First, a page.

Diana Sonnega: What other options are there for folks with gastroesophageal reflux who are taking PPIs [proton-pump inhibitors] and don't have their reflux symptoms under control?

Coyle: I think that managing gastroesophageal reflux is outside of the scope of practice for the SLP but I understand that we are often the front-line clinician for people with upper digestive conditions. Conservative anti-reflux measures have been used for decades to control this problem. Many people don't like to do them because they are inconvenient—imagine not getting to eat chocolate or drink coffee—and in our culture people want the doctor to give them a pill to cure their problem when often there are healthier behaviors that can achieve the goal. I would first be sure the patient does not have a condition needing medical treatment. So [in the case of] a GI consult, it would be bad to have missed something and then obtain a gastroenterologist's advice regarding what kinds of conservative measures will work. Also, it is known that PPIs elevate pneumonia risk so some [doctors] are trying to use them less, so this issue may increase in prevalence.

Mary Burke: Is there a specific age when we start calling a patient an "older adult" and these swallowing changes that occur with aging apply?

Coyle: The older I get, the bigger that number is for me. Most studies use around 65 as the cutoff for "old," but AARP has been sending me applications to join up for years. The aging process is a continuum, so there may be a 50-year-old whose physiology is the same as another 80-year-old. It is logical to expect to see age-related physiologic changes in many systems ... most research divides subjects into three groups—young, middle, old—and we see changes starting in the 40s (swallowing-wise).

Wendy Roger: Would you support a split in our academic programs between medical and developmental speech-language pathology? I started my program determined I would go into early intervention before falling in love with the medical side of it, so I wouldn't have wanted to see a split too early, but when I think of my training and the huge number of classes I had in language sampling in toddlers versus half of one semester in swallowing, it's ridiculous. In the United Kingdom where I live now, SLPs are required to have a postgraduate dysphagia certification—generally a week-long course followed by a case study and an exam. While I don't see that their therapists are better trained than in the U.S., it is a useful idea. What do you think?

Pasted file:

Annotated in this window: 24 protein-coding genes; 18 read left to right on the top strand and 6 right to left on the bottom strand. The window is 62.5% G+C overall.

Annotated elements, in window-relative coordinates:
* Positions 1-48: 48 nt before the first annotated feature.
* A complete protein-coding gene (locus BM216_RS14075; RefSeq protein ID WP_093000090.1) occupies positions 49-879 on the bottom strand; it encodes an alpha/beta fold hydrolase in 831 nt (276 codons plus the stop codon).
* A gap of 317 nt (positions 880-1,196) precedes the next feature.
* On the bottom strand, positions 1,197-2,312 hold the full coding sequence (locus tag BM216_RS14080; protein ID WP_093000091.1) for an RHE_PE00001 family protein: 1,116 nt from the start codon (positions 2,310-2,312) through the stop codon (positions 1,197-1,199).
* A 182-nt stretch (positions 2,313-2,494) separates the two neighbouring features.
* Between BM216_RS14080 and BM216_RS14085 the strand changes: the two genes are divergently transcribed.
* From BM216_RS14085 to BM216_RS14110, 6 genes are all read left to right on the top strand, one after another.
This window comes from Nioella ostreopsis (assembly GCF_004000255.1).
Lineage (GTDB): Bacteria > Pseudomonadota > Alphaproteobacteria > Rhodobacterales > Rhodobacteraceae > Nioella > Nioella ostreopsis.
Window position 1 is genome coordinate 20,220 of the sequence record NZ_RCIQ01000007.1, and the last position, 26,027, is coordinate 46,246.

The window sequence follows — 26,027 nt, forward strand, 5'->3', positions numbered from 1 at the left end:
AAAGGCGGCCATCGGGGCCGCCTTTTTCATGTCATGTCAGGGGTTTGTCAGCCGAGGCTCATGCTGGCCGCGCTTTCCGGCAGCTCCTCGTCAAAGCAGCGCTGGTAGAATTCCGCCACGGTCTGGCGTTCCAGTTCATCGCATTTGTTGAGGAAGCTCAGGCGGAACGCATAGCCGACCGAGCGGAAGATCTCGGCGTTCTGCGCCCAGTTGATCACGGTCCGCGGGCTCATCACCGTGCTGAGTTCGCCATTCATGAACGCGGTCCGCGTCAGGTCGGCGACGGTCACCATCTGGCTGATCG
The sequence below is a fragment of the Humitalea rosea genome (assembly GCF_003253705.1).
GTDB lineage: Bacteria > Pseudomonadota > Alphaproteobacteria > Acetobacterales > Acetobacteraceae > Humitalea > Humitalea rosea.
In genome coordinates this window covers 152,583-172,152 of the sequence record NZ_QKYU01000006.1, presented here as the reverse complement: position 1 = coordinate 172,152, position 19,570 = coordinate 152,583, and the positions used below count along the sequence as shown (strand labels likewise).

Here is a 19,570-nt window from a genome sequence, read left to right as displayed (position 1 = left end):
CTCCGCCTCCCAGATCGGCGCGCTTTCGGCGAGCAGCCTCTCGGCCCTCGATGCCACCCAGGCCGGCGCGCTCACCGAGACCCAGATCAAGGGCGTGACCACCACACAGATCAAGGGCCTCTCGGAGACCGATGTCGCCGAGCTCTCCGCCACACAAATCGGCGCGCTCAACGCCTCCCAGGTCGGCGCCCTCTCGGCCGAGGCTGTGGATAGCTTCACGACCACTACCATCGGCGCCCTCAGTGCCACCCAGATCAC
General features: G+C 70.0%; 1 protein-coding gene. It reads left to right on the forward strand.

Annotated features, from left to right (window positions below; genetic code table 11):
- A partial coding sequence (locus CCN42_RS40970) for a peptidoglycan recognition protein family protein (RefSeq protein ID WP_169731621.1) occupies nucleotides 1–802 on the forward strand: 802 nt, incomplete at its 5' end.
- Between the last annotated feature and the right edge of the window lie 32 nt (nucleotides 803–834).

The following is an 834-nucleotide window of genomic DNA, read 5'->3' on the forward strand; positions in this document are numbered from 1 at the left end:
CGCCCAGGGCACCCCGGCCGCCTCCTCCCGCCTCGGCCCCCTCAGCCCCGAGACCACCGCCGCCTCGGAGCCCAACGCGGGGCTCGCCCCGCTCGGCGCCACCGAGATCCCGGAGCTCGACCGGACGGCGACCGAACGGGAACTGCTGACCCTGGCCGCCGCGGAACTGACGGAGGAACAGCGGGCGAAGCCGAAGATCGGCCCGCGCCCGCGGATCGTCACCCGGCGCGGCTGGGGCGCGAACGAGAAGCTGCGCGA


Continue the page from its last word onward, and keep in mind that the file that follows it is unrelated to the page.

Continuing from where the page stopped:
Coyle: This is going to get me into trouble, but I do not believe that the speed of increasing demands on the background knowledge base for the medical SLP is being kept up with by our academic programs, which are forced to cram into two years everything that is required plus how lungs and stomachs and other organs work. Until our profession recognizes the dramatic difference in necessary background knowledge between educational and medical SLPs, the profession will continue to think it can educate both equally well under the current format of education. We are completely dependent on continuing education to bring ourselves up to speed and maintain expertise. Specialty certification is another route for this as I do not see this situation changing soon.

Robin Winchester: Could you please clarify/define the term "sundowning"? Is it confusion only in the evening, or any time of day? How best can it be alleviated?

Coyle: Honestly, I do not know much about that subject. I understand sundowning to mean a sort of reversal of the sleep-wake cycle associated with confusion. I have read that there are programs that address it by doing things that reorient the patient to a more ordinary schedule. One problem is that when institutionalized, many people lose all of the cues that indicate what is "normal," especially when dementia is a factor. But again, this is definitely not my area of knowledge.

Layla Vise: Do you see a positive trend in more age-appropriate therapy goals with clinicians having increased training and research-based therapy regarding homeostenosis?